Resources We’re Using

Here are a few of the resources we’re currently using during Morning Time:

For Music Appreciation, we’re using SQUILT.


SQUILT stands for “Super Quiet UnInterrupted Listening Time,” and it’s a really simple music appreciation program to teach. I’ve printed off some of the main pages to include in my Morning Time binder.

morning basket

For Art Appreciation, we’re using What Do You See? from Laurie Bluedorn at Trivium Pursuit:


Laurie was so kind to send me both Volume One and Volume Two to review, and I really love the beauty and simplicity of this program!

“This curriculum is meant to be a gentle and easy introduction to art appreciation for children, ages 4-12. Our goal is to introduce children to basic concepts in learning how to look at a piece of art and evaluate it. In addition, we want to spark in the child a love for the great works of art. ” ~Laurie Bluedorn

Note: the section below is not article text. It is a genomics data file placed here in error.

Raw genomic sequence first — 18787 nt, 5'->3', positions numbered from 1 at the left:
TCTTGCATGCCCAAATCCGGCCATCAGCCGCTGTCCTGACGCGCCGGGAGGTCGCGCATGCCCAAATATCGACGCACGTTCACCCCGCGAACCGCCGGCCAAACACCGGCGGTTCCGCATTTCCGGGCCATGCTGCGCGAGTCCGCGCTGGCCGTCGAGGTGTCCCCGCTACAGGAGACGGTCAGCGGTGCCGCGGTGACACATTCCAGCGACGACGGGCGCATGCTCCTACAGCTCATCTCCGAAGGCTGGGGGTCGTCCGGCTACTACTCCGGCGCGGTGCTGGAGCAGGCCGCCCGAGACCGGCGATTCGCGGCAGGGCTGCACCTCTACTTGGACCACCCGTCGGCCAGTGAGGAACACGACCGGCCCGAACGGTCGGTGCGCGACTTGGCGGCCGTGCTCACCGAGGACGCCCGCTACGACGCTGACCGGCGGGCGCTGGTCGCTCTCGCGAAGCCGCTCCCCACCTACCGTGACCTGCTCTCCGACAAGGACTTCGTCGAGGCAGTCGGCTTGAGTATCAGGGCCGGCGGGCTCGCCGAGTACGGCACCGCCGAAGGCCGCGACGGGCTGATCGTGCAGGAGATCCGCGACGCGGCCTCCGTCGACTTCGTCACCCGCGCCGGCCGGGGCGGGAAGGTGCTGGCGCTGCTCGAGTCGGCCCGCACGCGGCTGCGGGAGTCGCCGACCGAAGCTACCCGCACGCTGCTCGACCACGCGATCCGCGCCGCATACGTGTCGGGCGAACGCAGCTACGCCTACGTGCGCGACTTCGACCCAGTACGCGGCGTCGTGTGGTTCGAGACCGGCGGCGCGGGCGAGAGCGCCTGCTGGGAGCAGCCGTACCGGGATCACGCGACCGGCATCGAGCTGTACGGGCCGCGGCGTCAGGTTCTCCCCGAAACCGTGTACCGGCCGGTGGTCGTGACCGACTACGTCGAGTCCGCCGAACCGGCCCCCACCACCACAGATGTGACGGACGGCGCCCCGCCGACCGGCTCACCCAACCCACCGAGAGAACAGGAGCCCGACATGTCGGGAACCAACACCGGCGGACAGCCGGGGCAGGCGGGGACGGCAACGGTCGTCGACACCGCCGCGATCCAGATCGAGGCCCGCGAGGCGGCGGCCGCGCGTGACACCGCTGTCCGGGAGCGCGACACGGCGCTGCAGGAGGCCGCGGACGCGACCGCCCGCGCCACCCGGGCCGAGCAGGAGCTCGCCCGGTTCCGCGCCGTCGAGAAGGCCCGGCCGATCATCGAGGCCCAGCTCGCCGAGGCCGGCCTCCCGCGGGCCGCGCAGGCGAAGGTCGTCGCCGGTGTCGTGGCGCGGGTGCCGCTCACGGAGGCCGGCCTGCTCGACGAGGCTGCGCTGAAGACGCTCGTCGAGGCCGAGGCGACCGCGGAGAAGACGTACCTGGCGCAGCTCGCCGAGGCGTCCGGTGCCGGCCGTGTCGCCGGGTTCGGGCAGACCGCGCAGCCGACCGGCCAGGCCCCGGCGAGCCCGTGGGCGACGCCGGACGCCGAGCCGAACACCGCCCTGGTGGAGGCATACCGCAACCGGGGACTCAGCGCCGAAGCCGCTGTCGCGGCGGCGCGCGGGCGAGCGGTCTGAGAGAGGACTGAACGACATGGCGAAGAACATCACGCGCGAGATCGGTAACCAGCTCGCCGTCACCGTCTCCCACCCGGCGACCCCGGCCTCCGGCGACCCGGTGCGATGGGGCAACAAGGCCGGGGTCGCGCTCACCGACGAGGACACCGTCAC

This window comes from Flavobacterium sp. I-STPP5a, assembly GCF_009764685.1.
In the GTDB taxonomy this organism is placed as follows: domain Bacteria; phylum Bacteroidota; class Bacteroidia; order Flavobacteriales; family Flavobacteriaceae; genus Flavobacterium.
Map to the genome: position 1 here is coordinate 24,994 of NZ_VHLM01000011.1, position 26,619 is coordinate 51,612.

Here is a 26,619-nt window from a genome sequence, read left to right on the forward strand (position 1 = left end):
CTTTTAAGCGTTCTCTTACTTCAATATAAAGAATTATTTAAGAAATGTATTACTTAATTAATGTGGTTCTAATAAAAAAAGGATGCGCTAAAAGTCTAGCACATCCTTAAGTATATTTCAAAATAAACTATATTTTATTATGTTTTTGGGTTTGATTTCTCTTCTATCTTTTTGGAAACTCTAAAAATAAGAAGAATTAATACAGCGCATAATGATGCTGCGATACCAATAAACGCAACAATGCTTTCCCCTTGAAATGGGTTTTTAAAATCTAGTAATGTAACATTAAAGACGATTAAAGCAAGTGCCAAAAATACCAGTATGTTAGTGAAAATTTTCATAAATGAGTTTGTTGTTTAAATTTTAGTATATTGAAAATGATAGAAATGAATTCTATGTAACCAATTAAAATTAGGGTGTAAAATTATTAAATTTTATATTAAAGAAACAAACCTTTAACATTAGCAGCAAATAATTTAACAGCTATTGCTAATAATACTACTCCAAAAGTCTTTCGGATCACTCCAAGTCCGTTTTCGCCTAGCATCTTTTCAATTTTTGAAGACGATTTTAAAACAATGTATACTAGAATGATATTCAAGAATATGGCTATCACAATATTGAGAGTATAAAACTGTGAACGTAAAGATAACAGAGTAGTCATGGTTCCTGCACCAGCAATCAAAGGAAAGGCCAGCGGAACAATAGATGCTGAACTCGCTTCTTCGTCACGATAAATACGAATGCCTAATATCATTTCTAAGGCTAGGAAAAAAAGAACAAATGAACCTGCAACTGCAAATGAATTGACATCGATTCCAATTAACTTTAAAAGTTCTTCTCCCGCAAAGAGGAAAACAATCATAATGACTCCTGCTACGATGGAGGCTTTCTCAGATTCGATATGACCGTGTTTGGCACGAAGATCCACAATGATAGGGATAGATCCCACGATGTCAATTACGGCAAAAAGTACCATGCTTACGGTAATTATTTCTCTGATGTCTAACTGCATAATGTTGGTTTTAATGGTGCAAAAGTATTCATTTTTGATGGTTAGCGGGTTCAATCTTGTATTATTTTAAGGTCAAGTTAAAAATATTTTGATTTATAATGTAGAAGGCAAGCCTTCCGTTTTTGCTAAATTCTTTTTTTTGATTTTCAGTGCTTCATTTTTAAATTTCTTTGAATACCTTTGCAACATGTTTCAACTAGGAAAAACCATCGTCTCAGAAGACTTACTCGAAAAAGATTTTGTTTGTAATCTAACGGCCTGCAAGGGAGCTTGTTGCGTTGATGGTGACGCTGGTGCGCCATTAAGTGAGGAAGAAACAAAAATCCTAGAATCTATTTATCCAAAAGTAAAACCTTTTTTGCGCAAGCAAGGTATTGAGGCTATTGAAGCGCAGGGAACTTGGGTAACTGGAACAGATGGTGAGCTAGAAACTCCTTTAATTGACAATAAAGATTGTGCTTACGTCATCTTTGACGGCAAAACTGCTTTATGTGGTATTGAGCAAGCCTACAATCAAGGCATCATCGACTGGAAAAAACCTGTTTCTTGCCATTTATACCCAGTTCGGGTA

I printed off Volume One for my Morning Time binder, and I put each page in a page protector. you could also just view the artwork on a computer screen, but for me this is simpler.

morning time

For each work of art there are questions to ask your child about the artwork (which they will answer orally). This first volume introduces only one art principle—Center of Interest.

morning time

Volume Two focuses on primary colors.

Have you ever planned a Morning Time (or Circle Time, or something similar) into your school day?